A major insurer’s attempt to ease strata premium pressures in north Queensland is earning some big plaudits and shrinking premiums.
CGU was highly commended at the Resilient Australia Awards in Townsville last week for its continuing work to fund building risk assessments of the residential strata properties it and its subsidiary Strata Unit Underwriters (SUU) insure in North Queensland.
Since the program began in April, the project has reduced premiums for more than 3000 customers. The average reduction in premium has been been $200, or 11%, although individual reductions have been as high as 29%.
The inspections cover the buildings’ exposures and resilience to cyclone-related hazards, as well as make recommendations on how to improve the buildings’ risk ratings.
SUU Managing Director Brad Robson says he delighted to have implemented a project that is making a difference.
Meanwhile, Suncorp has announced it is partnering with James Cook University (JCU) to undertake an ambitious research project also aimed at improving the cyclone resilience of north Queensland homes.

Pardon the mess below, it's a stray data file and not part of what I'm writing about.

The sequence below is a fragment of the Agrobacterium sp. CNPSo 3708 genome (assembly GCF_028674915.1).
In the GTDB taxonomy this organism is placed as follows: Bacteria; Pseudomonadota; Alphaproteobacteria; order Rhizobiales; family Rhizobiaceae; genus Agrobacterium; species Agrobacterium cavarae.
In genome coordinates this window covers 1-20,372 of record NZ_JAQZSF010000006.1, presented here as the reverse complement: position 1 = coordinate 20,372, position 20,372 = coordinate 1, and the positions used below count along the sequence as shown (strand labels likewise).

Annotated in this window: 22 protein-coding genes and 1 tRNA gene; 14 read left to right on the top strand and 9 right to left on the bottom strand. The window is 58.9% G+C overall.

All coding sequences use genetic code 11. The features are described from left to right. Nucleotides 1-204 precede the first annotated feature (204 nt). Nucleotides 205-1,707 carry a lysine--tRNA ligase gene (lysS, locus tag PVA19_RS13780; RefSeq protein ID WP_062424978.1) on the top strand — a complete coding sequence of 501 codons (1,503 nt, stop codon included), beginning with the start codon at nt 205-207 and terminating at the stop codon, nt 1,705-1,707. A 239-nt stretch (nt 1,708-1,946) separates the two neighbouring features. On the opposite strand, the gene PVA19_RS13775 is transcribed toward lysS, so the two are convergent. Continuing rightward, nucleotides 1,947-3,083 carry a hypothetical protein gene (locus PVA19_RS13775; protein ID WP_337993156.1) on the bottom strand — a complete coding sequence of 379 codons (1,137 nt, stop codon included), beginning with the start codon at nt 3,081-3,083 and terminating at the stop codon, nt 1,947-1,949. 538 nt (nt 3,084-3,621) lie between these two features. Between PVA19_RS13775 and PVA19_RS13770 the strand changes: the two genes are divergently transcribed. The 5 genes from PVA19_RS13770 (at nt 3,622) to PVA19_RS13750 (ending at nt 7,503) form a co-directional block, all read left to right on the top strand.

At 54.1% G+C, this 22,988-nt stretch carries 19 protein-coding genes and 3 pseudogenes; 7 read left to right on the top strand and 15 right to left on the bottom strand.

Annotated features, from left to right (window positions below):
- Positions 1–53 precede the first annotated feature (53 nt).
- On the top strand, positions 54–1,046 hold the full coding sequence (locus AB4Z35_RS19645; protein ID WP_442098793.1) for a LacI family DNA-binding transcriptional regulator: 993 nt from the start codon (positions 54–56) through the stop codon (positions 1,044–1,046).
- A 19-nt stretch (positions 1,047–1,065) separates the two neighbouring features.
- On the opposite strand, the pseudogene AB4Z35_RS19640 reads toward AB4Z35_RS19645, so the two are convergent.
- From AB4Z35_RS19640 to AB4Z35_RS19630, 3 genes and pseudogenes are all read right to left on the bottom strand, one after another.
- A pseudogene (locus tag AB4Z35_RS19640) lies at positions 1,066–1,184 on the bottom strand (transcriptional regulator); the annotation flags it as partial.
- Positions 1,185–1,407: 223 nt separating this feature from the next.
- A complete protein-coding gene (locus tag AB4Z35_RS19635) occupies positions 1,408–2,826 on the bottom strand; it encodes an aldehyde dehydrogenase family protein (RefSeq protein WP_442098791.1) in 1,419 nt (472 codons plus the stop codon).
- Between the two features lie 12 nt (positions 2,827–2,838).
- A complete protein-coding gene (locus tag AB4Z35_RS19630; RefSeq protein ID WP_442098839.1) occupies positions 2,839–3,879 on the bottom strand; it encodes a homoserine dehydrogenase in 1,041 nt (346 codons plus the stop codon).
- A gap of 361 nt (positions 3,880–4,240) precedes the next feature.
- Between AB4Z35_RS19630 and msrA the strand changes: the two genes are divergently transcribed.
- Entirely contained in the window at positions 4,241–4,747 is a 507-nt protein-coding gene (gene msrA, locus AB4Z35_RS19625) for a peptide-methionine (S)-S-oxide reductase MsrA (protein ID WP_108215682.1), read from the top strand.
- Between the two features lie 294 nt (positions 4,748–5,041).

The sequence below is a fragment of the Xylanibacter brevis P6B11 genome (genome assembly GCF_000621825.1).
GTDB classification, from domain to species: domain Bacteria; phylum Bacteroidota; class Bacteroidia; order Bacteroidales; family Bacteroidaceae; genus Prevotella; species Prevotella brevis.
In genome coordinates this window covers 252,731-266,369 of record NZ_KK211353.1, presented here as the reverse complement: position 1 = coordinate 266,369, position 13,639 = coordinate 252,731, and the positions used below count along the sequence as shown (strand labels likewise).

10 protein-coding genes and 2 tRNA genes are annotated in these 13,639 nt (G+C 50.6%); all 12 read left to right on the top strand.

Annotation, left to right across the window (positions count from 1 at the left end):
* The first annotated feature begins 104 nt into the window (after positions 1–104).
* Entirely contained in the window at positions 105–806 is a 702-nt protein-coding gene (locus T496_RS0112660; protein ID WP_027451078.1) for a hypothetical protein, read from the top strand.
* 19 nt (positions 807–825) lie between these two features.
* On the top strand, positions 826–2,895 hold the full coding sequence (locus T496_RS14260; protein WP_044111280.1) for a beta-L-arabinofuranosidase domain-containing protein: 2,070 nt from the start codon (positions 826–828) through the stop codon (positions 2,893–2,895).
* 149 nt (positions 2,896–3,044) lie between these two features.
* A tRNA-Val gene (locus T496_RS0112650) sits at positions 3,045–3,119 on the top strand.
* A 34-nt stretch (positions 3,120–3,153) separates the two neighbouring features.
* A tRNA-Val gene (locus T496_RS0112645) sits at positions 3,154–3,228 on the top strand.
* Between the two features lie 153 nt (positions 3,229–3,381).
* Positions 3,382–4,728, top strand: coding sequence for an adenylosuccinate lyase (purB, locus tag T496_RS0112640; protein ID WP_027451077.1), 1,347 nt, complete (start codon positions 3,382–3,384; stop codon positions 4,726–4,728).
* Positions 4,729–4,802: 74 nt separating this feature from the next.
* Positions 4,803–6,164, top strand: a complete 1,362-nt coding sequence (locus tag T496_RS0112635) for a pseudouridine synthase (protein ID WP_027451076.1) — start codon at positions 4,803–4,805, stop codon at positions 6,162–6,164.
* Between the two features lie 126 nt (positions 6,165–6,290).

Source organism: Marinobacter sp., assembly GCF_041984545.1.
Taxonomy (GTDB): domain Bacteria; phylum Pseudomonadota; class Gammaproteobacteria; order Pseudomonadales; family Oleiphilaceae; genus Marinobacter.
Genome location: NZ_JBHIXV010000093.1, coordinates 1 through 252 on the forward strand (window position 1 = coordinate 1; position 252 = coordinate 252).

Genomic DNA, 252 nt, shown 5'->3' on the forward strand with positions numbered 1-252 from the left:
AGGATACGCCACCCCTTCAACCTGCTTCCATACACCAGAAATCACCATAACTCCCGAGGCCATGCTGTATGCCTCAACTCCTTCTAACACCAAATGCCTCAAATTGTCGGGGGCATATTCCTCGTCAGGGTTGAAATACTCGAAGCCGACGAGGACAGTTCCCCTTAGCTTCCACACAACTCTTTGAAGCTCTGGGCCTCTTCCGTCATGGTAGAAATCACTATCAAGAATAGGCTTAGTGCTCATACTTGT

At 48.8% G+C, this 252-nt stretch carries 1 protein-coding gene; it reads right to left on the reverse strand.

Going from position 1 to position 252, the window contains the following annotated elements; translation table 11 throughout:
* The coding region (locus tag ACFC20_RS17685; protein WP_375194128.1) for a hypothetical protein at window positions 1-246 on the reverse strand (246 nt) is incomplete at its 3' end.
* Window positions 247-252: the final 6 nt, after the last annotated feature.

A team of structural engineers from the university’s Cyclone Testing Station will examine more than 24,000 insurance claims from Cyclones Larry and Yasi.
Station Director David Henderson says the study will provide valuable information about what makes a home more resilient to cyclones.
“Along with the age of properties, the shape, orientation, construction form, building type, roof type and attachments at the properties will also be considered,” he says.
“This will help us form a clear picture of what differentiates cyclone resilient housing stock from less resilient homes so we can investigate cost-effective ways of improving them.”
Suncorp Personal Insurance CEO Mark Milliner says in order to help north Queenslanders it is essential that insurers, governments and communities work together.
Findings from the research are expected to be reported next year.